For Immediate Release: June 18, 2018
Washington, D.C. — The Social Security Trustees report recently predicted that Social Security will face a shortfall in 2034, and that payroll taxes will need to be increased by 2.84 percentage points to eliminate the shortfall entirely. At the same time, the trustees also predict that the average wages will increase by 52.3 percent over the next forty years (in real terms). Today’s CEPR Blog, by Kevin Cashman, illustrates why this wage growth is much more important to workers than the tax needed to fund Social Security. Beyond this, he demonstrates that there are many ways to “fix” Social Security without cutting benefits or hurting workers.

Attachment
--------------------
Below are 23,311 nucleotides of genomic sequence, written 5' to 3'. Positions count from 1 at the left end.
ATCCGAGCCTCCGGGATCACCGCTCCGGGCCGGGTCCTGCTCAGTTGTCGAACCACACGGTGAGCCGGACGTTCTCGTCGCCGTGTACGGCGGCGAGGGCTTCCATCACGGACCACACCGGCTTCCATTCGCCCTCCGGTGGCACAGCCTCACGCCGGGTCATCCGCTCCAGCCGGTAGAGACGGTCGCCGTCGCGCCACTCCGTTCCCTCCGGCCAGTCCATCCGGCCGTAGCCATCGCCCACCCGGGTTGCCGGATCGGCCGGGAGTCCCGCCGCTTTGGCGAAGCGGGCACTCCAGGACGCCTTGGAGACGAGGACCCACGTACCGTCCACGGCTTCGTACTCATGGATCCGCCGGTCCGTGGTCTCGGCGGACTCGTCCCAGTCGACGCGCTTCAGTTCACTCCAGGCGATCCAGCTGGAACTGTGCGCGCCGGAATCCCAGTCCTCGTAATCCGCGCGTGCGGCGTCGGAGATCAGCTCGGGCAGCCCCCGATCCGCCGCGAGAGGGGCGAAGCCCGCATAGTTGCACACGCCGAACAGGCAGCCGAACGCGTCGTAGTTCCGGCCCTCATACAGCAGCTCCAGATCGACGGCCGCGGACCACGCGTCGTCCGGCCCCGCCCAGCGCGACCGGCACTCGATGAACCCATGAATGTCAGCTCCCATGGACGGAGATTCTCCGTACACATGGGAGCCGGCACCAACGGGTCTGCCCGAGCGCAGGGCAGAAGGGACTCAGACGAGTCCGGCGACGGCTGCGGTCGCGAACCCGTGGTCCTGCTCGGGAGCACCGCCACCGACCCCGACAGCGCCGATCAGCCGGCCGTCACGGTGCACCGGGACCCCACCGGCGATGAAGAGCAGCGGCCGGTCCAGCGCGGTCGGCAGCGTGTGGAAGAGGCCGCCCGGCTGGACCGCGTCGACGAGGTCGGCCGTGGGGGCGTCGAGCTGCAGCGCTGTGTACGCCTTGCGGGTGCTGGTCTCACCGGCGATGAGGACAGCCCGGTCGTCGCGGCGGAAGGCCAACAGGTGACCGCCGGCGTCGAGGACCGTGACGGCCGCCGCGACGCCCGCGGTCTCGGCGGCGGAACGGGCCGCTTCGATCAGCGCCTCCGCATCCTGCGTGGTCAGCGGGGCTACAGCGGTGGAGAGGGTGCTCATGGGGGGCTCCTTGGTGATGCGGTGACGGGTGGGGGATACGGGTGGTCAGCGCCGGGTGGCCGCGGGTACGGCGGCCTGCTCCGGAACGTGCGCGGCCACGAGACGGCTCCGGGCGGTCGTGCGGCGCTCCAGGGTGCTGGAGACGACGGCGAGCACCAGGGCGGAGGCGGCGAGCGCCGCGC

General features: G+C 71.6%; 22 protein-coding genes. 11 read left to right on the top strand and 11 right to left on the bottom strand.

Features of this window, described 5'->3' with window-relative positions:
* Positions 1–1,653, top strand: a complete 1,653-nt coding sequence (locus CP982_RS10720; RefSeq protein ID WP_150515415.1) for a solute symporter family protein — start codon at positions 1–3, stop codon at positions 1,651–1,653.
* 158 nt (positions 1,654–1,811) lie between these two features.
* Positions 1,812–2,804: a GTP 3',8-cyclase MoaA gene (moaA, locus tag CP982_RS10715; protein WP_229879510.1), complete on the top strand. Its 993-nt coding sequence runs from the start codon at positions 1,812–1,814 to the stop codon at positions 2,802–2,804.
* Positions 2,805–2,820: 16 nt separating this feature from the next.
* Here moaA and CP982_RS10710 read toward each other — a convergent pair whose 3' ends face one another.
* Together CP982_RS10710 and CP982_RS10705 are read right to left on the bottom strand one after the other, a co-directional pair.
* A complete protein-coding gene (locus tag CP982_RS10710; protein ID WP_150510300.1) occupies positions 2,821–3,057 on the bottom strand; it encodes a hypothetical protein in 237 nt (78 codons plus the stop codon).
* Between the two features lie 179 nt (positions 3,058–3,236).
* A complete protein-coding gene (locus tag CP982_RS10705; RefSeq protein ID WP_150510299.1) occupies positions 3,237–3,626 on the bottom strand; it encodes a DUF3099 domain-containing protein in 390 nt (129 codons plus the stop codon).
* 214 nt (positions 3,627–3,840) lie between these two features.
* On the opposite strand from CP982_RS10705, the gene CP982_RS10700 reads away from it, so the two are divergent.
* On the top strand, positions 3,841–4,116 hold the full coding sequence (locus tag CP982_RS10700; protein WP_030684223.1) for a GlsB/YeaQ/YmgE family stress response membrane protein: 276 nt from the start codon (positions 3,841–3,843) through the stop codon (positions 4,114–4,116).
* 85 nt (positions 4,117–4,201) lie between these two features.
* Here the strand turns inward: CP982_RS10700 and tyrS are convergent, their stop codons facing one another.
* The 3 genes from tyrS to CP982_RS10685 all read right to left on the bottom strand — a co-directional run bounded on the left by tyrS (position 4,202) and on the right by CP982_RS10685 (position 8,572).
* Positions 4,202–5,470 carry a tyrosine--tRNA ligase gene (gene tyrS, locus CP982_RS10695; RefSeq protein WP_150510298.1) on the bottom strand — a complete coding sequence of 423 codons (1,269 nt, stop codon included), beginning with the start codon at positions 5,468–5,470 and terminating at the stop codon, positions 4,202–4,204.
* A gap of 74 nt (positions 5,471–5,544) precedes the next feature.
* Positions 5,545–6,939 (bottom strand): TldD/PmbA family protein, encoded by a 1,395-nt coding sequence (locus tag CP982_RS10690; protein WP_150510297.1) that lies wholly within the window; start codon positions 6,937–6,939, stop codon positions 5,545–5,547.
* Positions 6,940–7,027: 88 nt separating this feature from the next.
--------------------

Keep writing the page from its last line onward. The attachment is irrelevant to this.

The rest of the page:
The advice to politicians is clear: focusing on growing the wages of workers should be a top priority, as well as expanding — not cutting — Social Security.